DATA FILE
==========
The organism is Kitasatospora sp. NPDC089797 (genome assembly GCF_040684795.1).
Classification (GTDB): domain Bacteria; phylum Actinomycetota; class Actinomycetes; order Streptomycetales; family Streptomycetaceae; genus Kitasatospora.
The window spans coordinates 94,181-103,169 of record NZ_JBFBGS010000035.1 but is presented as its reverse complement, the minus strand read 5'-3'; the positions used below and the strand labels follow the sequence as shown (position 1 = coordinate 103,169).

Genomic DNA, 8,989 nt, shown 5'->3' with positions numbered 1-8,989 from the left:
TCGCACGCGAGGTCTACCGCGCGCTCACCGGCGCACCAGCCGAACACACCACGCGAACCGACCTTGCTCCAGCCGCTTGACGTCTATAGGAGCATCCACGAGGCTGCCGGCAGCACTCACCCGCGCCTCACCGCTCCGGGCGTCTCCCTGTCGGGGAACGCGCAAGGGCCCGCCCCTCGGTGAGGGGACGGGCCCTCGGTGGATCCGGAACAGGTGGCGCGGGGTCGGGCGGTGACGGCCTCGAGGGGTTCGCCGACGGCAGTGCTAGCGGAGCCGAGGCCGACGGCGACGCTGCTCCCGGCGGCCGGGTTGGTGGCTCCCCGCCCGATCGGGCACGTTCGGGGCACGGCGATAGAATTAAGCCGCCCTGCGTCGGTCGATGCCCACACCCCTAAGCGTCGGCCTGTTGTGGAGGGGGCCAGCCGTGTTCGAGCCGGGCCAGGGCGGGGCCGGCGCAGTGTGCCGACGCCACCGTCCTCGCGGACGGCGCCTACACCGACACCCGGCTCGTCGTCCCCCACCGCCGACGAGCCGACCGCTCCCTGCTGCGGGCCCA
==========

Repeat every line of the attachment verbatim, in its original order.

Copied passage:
The organism is Kitasatospora sp. NPDC089797 (genome assembly GCF_040684795.1).
Classification (GTDB): domain Bacteria; phylum Actinomycetota; class Actinomycetes; order Streptomycetales; family Streptomycetaceae; genus Kitasatospora.
The window spans coordinates 94,181-103,169 of record NZ_JBFBGS010000035.1 but is presented as its reverse complement, the minus strand read 5'-3'; the positions used below and the strand labels follow the sequence as shown (position 1 = coordinate 103,169).

Genomic DNA, 8,989 nt, shown 5'->3' with positions numbered 1-8,989 from the left:
TCGCACGCGAGGTCTACCGCGCGCTCACCGGCGCACCAGCCGAACACACCACGCGAACCGACCTTGCTCCAGCCGCTTGACGTCTATAGGAGCATCCACGAGGCTGCCGGCAGCACTCACCCGCGCCTCACCGCTCCGGGCGTCTCCCTGTCGGGGAACGCGCAAGGGCCCGCCCCTCGGTGAGGGGACGGGCCCTCGGTGGATCCGGAACAGGTGGCGCGGGGTCGGGCGGTGACGGCCTCGAGGGGTTCGCCGACGGCAGTGCTAGCGGAGCCGAGGCCGACGGCGACGCTGCTCCCGGCGGCCGGGTTGGTGGCTCCCCGCCCGATCGGGCACGTTCGGGGCACGGCGATAGAATTAAGCCGCCCTGCGTCGGTCGATGCCCACACCCCTAAGCGTCGGCCTGTTGTGGAGGGGGCCAGCCGTGTTCGAGCCGGGCCAGGGCGGGGCCGGCGCAGTGTGCCGACGCCACCGTCCTCGCGGACGGCGCCTACACCGACACCCGGCTCGTCGTCCCCCACCGCCGACGAGCCGACCGCTCCCTGCTGCGGGCCCA